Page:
What's Happening

Troperville

Tools

collapse/expand topics back to Main/BambooTechnology

mrtt
topic
12:10:37 AM Mar 16th 2014
Most examples in real life are of modern electronics with a bamboo trim/case/etc I think these are not actual examples of the trope
SeptimusHeap
02:39:18 AM Mar 16th 2014
Yeah, taking trope names literally is a common problem on this wiki. I am not sure if these are misuse - might want to bring it up here.
Aediono
topic
08:39:08 PM Dec 11th 2011
No mention of minecraft? Surely it has something that falls under this trope.
Camacan
moderator
topic
09:16:50 PM Aug 30th 2011
As written, there's no way to know how this is an example. Since it's real world it is essentially impossible to be an example because the trope is technology that works despite being crudely made of (comically, absurdly, in real-life, nonfunctional) low-tech components.

     Professional Wrestling  

  • The Punjabi Prison match between Batista and the Big Show. If that isn't bamboo technology I don't know what is.

Camacan
moderator
topic
09:14:38 PM Aug 30th 2011
Not an example. Bamboo furniture is just fine and dandy regular low-tech stuff.

Camacan
moderator
topic
09:13:36 PM Aug 30th 2011
edited by Camacan
Apart from the natter and Example Indentation problems, not an example. If gods or other magic get involved then all bets are off. This trope is for technology that somehow works despite being made of bamboo and the like.

  • Touhou:
    • While not technology, the inhabitants of Gensokyo constructed a moon rocket to visit the Lunar Capital in the Silent Sinner in Blue official manga. It had normal windows that could be opened from the inside while in-flight, a chimney, artificial gravity and air, somehow, and was constructed mostly of wood.
    • Wild and Horned Hermit features a bamboo not-quite-technology cold-fusion reactor.
    • To be fair, both these examples only work because they run on gods.
      • Not to mention that the cold fusion reactor was only built because there were problems with the previosu attempt at nuclear fusion, which also involved a god.' Specifically, feeding a dead sun god to a hell raven - who is very much the Hell of Blazing Fire's counterpart to a certain ice fairy...
Camacan
moderator
topic
08:16:50 PM Aug 30th 2011
edited by Camacan
These are not examples. This trope is not primitive tools being used to make slightly less primitive tools an so on until sophisticated tools are made. That's the opposite of the trope. This trope is missing all those steps and going directly from the basics to stuff that by rights needs a whole technological civilization: carving a supercomputer from whalebone, flying a a jet made from wood fueled with palm oil, built without access to so much as a lathe.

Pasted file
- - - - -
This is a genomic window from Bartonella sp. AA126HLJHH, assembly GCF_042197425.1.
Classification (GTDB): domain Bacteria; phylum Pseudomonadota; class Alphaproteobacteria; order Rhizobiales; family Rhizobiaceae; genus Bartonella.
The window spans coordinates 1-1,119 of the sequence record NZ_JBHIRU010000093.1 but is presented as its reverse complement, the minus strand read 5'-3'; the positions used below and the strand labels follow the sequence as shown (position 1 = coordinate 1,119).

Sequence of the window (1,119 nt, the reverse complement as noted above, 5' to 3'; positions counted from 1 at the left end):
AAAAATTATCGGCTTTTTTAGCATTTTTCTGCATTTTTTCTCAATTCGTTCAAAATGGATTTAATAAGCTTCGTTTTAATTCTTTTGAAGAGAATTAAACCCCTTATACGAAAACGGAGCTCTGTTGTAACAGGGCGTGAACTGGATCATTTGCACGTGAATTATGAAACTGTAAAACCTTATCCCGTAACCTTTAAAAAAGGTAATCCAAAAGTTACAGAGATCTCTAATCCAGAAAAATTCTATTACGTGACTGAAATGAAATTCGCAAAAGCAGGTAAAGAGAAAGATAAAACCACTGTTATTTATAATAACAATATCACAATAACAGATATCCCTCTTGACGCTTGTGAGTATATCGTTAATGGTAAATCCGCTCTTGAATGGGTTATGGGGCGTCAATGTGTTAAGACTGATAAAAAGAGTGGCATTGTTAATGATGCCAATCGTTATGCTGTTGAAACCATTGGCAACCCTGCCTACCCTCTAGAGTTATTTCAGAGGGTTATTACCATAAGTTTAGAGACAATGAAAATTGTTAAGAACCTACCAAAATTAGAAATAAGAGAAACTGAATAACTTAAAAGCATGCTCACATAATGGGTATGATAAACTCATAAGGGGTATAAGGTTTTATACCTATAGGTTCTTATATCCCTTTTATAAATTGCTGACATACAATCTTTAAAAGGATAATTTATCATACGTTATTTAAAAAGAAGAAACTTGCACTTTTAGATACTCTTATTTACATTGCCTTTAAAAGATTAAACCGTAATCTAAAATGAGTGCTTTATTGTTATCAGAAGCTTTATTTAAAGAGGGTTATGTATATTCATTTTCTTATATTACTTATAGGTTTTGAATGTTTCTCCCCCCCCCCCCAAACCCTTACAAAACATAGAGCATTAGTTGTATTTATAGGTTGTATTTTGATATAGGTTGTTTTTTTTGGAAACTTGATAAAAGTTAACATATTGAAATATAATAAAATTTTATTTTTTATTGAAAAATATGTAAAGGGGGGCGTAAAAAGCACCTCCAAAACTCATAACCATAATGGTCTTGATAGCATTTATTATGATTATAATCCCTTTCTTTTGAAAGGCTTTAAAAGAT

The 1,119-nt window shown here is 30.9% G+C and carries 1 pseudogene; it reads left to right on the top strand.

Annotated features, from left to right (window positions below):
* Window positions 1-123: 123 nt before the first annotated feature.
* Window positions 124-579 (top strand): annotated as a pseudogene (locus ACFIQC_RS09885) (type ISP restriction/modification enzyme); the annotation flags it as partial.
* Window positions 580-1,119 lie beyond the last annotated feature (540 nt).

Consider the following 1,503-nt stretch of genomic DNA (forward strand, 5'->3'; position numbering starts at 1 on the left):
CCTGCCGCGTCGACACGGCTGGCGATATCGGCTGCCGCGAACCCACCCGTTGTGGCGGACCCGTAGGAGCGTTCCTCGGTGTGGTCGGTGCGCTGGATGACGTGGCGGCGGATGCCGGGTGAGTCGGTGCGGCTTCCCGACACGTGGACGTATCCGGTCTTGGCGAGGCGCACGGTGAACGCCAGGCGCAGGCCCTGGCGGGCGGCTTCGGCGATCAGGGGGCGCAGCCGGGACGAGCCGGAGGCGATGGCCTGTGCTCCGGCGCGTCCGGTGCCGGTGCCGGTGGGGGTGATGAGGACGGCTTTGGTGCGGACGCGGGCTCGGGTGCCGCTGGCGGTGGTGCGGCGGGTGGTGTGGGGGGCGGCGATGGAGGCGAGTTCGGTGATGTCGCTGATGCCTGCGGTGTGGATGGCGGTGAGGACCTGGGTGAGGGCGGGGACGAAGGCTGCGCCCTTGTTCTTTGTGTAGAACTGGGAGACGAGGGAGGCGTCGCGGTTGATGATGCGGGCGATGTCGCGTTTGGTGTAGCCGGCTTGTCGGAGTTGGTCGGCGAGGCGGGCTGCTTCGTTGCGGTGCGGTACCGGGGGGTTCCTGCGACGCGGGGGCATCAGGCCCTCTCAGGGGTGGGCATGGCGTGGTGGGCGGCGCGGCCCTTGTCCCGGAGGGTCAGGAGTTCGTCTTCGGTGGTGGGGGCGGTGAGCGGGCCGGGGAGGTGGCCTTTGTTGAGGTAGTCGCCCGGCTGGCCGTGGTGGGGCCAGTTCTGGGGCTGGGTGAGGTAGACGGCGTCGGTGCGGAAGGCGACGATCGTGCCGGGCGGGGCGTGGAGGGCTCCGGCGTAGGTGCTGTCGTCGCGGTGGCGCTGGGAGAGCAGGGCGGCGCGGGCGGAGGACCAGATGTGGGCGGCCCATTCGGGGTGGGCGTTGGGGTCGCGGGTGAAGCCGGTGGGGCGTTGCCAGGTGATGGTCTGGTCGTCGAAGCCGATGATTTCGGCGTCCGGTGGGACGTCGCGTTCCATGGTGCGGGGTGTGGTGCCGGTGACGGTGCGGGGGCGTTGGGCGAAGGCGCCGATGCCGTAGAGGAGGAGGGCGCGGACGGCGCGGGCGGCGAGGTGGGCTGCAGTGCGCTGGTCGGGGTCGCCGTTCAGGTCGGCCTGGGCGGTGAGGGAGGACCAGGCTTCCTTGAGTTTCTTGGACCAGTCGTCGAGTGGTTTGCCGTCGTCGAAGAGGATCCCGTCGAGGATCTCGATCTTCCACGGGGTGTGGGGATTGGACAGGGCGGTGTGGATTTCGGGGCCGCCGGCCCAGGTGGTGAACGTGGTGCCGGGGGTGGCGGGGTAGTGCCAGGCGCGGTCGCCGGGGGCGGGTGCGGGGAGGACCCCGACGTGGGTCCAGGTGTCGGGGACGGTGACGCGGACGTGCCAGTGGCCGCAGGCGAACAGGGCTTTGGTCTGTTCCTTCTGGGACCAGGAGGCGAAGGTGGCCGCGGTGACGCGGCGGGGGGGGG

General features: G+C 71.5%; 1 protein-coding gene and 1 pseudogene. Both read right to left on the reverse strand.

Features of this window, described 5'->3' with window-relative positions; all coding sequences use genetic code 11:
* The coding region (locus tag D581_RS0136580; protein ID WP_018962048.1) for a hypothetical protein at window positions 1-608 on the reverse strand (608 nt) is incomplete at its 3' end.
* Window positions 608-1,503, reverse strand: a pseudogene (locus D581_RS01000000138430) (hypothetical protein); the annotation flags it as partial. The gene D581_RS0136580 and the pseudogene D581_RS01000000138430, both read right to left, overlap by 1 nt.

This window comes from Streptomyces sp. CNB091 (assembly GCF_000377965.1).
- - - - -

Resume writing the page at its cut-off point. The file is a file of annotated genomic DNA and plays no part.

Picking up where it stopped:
• One of the many Dragonlance books had an exiled dwarf happy he found a bunch of metal scrap. Granted, he couldn't build anything important with it. But he could build the tools which would then allow him to build important stuff.
    "There is only one thing you can forge without a hammer - a hammer itself. Of course, it would be very crude hammer, but with it, you could make a somewhat better one. And with it, you could make one even better, unless you have a good hammer. And with good hammer, you can make a good sword..."
  • Discworld: All a dwarf needs is fire and metal. Then he can make simple tools. And with simple tools he can make complex tools, and with complex tools a dwarf can make anything.
Ju
topic
01:50:58 PM Jan 28th 2011
Would an ornithopter qualify? An ornithopter, by the way, is a flying machine that uses flapping wings to fly. Technically, getting one of these to work in real life would be impossible. So if someone were to actually fly using an ornithopter, would that be bamboo technology?
Camacan
moderator
08:11:48 PM Aug 30th 2011
Depends. If high-tech materials and mechanisms were used, no. If bamboo and string were used, possibly. The trope is all about what is used to build the machine, not the strict practicality of the machine itself: that can vary from work to work without regard to this trope.
Camacan
moderator
topic
02:13:43 AM Apr 1st 2010
I removed this Philip Josť Farmer example. There is no inexplicable technology in the series based on bamboo and the like — as the comments indicated the non-stone-aged tech only occurs where metal is available, it's a big plot point.

  • The Riverworld novels by Philip Jose Farmer. The entire human race is resurrected on the banks of a twenty-million-mile-long river with no tools except what they can cobble out of bamboo and fish (and the occasional human corpse). They end up making large boats, balloons, and almost-industrial societies.
    • It has to be admitted, though, that the powers that be provide the resurrectees not only with food but also occasional other amenities, such as razors, cloth, soap and whatnot. The only thing definitely lacking on Riverworld is metal.
      • Book 2 of the series introduces this metal in the form of an asteroid and the conflicts that arise when various factions realize what they can do with it.
Camacan
moderator
09:24:01 PM Aug 30th 2011
edited by Camacan
Yep. The book is extremely careful with its realism. The process of getting from bamboo to the riverboat is gradual and difficult — and the end result is hardly an example of Bamboo Technology: it's a metal ship with electric motors. Even the fighter planes are not examples: think WWII spitfires (metal engines.) If a plane looked like a flying bamboo chair with palm-leaves as the propeller that would be an example.
back to Main/BambooTechnology

TV Tropes by TV Tropes Foundation, LLC is licensed under a Creative Commons Attribution-NonCommercial-ShareAlike 3.0 Unported License.
Permissions beyond the scope of this license may be available from thestaff@tvtropes.org.
Privacy Policy